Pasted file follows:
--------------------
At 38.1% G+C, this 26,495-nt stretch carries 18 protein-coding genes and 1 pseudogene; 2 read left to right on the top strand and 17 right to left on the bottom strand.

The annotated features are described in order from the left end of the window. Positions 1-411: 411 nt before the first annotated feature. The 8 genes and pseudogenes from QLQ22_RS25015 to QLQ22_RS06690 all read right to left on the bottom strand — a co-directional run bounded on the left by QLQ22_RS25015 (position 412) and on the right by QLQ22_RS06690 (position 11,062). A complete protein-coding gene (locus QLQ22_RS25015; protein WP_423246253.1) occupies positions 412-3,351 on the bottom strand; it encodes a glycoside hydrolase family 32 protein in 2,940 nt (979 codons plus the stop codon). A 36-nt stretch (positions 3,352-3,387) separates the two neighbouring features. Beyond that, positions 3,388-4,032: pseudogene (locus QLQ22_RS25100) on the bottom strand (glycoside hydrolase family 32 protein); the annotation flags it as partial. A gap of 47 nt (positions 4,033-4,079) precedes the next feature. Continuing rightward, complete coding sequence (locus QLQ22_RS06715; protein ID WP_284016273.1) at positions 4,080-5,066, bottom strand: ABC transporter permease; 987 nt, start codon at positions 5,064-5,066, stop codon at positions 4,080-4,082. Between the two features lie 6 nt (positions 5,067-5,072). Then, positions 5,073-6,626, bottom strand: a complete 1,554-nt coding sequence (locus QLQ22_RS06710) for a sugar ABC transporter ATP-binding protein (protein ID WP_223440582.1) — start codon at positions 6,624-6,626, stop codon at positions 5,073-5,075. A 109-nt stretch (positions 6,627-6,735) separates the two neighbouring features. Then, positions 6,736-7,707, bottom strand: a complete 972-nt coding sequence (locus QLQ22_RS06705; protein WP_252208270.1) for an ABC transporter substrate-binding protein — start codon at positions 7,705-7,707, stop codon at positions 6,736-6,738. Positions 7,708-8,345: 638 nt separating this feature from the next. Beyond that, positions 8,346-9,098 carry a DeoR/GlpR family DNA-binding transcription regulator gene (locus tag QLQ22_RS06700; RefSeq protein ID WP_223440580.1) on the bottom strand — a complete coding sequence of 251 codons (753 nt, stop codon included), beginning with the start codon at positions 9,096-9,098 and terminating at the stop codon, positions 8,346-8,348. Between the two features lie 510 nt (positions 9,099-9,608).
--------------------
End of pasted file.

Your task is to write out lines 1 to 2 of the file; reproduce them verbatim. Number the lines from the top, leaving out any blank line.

At 38.1% G+C, this 26,495-nt stretch carries 18 protein-coding genes and 1 pseudogene; 2 read left to right on the top strand and 17 right to left on the bottom strand.

The annotated features are described in order from the left end of the window. Positions 1-411: 411 nt before the first annotated feature. The 8 genes and pseudogenes from QLQ22_RS25015 to QLQ22_RS06690 all read right to left on the bottom strand — a co-directional run bounded on the left by QLQ22_RS25015 (position 412) and on the right by QLQ22_RS06690 (position 11,062). A complete protein-coding gene (locus QLQ22_RS25015; protein WP_423246253.1) occupies positions 412-3,351 on the bottom strand; it encodes a glycoside hydrolase family 32 protein in 2,940 nt (979 codons plus the stop codon). A 36-nt stretch (positions 3,352-3,387) separates the two neighbouring features. Beyond that, positions 3,388-4,032: pseudogene (locus QLQ22_RS25100) on the bottom strand (glycoside hydrolase family 32 protein); the annotation flags it as partial. A gap of 47 nt (positions 4,033-4,079) precedes the next feature. Continuing rightward, complete coding sequence (locus QLQ22_RS06715; protein ID WP_284016273.1) at positions 4,080-5,066, bottom strand: ABC transporter permease; 987 nt, start codon at positions 5,064-5,066, stop codon at positions 4,080-4,082. Between the two features lie 6 nt (positions 5,067-5,072). Then, positions 5,073-6,626, bottom strand: a complete 1,554-nt coding sequence (locus QLQ22_RS06710) for a sugar ABC transporter ATP-binding protein (protein ID WP_223440582.1) — start codon at positions 6,624-6,626, stop codon at positions 5,073-5,075. A 109-nt stretch (positions 6,627-6,735) separates the two neighbouring features. Then, positions 6,736-7,707, bottom strand: a complete 972-nt coding sequence (locus QLQ22_RS06705; protein WP_252208270.1) for an ABC transporter substrate-binding protein — start codon at positions 7,705-7,707, stop codon at positions 6,736-6,738. Positions 7,708-8,345: 638 nt separating this feature from the next. Beyond that, positions 8,346-9,098 carry a DeoR/GlpR family DNA-binding transcription regulator gene (locus tag QLQ22_RS06700; RefSeq protein ID WP_223440580.1) on the bottom strand — a complete coding sequence of 251 codons (753 nt, stop codon included), beginning with the start codon at positions 9,096-9,098 and terminating at the stop codon, positions 8,346-8,348. Between the two features lie 510 nt (positions 9,099-9,608).